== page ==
Hungary Inflation Falls to 3.8% in January

Figures

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Consumer prices in Hungary were 3.8% higher on average in January 2024 than a year earlier, the Central Statistical Office (KSH) reports.

Compared to January 2023, a price increase of 3.6% was recorded for food, within which the highest ones for the following: 38.2% for sugar, 14.6% for non-alcoholic beverages, 14.1% for chocolate and cocoa, 12.7% for buffet products and 10.0% for pork. Within the product group, flour prices decreased by 19%, the price of eggs by 17.8%, that of cheese by 15.6%, butter prices by 13.8%, the price of pasta products by 13.2%, and milk prices by 10.2%. 

Electricity, gas and other fuels became 11.3% cheaper, within which 25% less had to be paid for natural and manufactured gas and 3.4% less for electricity, and 2% more for firewood.

According to KSH, services became 10.4% more expensive, within which rents grew by 13.9% and the repair and maintenance of vehicles became 11.9%, motorway use, renting a car and parking 11.3%, other public entertainment tickets 10.9% and recreational services 10.2% more expensive and travel to work or school 21.7% cheaper. 

Alcoholic beverages and tobacco prices were up by 8.1%, within which the price of tobacco by 9.2%. Pet food prices rose by 20.0%, the price of detergents by 11.1%, that of pharmaceutical products by 8% and toilet articles prices by 4.7%.

Consumers paid 1.4% less for consumer durables, within which the price of second-hand passenger cars was cut by 9.9% and that of kitchen and other furniture increased by 7.6%, heating and cooking appliances prices by 3.7%, the price of living and dining room furniture by 2.6% and that of new passenger cars by 1.3%. Motor fuels became 11.9% cheaper.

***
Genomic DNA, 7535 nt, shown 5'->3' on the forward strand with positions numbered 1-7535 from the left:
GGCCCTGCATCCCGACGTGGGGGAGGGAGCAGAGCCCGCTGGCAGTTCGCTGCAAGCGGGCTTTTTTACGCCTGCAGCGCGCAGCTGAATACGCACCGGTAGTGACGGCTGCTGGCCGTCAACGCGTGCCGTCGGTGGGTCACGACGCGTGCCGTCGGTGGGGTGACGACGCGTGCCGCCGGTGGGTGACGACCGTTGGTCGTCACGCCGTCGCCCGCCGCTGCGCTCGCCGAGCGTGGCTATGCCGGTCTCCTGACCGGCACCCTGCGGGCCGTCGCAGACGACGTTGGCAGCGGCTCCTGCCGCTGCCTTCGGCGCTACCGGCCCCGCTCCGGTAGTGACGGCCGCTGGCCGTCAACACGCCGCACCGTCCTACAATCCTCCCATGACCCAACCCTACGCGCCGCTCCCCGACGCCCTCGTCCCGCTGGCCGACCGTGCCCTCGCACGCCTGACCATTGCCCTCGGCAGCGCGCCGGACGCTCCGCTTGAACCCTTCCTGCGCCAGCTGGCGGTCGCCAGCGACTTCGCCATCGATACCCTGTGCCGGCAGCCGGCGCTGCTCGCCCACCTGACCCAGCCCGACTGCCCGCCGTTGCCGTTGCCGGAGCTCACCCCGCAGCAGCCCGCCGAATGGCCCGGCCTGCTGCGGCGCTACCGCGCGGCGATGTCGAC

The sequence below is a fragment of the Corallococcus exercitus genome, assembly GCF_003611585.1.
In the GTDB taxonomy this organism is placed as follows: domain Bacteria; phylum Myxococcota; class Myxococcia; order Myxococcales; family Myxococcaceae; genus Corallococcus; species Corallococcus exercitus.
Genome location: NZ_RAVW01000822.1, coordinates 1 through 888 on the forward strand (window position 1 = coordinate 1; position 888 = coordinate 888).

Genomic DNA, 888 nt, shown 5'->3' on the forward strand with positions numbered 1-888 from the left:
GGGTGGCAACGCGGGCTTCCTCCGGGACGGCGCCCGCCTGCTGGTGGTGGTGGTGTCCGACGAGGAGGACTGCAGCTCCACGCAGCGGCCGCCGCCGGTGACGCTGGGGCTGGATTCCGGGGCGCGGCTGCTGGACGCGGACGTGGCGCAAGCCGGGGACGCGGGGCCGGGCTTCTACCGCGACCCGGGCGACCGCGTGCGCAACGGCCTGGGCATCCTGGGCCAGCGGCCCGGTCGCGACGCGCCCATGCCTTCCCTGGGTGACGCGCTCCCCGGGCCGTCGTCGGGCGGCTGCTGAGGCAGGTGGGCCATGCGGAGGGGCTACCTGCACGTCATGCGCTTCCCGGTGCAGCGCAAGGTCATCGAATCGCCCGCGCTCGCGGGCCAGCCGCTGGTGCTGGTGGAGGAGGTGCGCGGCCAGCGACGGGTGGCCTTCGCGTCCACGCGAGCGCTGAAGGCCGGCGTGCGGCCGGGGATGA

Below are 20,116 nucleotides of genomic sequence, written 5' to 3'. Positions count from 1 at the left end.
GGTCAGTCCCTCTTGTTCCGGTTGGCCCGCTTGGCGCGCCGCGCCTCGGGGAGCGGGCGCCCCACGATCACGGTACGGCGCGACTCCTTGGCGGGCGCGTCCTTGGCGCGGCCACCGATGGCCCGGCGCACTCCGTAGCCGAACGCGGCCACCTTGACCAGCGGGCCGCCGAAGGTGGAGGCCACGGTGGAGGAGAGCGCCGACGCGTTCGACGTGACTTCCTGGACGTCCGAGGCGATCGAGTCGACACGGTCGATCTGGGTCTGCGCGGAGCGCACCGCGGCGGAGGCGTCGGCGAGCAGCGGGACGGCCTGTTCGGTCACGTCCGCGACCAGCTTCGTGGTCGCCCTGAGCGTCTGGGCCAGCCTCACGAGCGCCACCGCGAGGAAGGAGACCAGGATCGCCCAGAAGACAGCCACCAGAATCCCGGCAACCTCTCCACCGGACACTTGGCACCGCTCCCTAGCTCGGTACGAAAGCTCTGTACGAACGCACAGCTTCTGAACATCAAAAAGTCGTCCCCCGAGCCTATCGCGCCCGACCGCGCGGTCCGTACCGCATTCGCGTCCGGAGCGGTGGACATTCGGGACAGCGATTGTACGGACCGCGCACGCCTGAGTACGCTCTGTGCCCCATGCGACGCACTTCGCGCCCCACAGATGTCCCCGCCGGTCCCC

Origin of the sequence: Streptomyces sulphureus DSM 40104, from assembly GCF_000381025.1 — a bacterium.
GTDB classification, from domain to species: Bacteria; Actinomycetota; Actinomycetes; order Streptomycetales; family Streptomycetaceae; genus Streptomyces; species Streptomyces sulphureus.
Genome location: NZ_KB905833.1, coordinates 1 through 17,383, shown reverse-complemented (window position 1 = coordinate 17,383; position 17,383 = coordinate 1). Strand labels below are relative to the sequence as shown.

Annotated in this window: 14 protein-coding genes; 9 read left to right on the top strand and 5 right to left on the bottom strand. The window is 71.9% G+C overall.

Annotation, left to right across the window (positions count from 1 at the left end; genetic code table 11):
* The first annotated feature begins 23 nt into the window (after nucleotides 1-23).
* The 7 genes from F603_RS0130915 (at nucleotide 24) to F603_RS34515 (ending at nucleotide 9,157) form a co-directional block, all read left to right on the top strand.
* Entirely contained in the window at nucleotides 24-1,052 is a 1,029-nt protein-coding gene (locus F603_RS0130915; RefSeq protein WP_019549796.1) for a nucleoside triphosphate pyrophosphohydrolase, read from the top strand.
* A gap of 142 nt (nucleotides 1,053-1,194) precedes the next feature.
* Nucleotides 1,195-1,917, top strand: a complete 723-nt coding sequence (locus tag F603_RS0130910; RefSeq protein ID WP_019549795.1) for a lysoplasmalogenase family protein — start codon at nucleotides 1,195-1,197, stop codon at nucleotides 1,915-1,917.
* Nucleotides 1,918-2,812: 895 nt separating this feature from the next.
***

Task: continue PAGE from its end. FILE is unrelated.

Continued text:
Consumer Prices Jump 0.7% Compared to December

Compared to December 2023, consumer prices in Hungary rose by 0.7% on average, the statistical agency writes.

Food became 1.2% more expensive on average, dominantly owing to a 6.4% increase in the price of seasonal food items (potatoes, fresh vegetables and fresh domestic and tropical fruits). Food prices excluding this group went up by 0.7% on average. Butter cost 3.1%, cheese 1.6%, milk 1.2% and pork 1.1% more and edible oil 1.6%, sugar 1.3%, flour 1.2% and bread 0.7% less for consumers.

Consumers paid 0.9% more for electricity, gas, and other fuels, within which 1.7% more for natural and manufactured gas and 1.3% more for firewood. 

Services became 0.5%, within which motorway use, renting a car and parking – as an effect of a rise in motorway tolls – 8.4% and postal services 4.8% more expensive, rents increased by 2.5% and the repair and maintenance of vehicles became 2.3% and the repair and maintenance of dwellings 1.8% more expensive. 

Clothing and footwear became 2.1% cheaper due to the end-of-season sale.

Motor fuel prices were cut by 0.5%.

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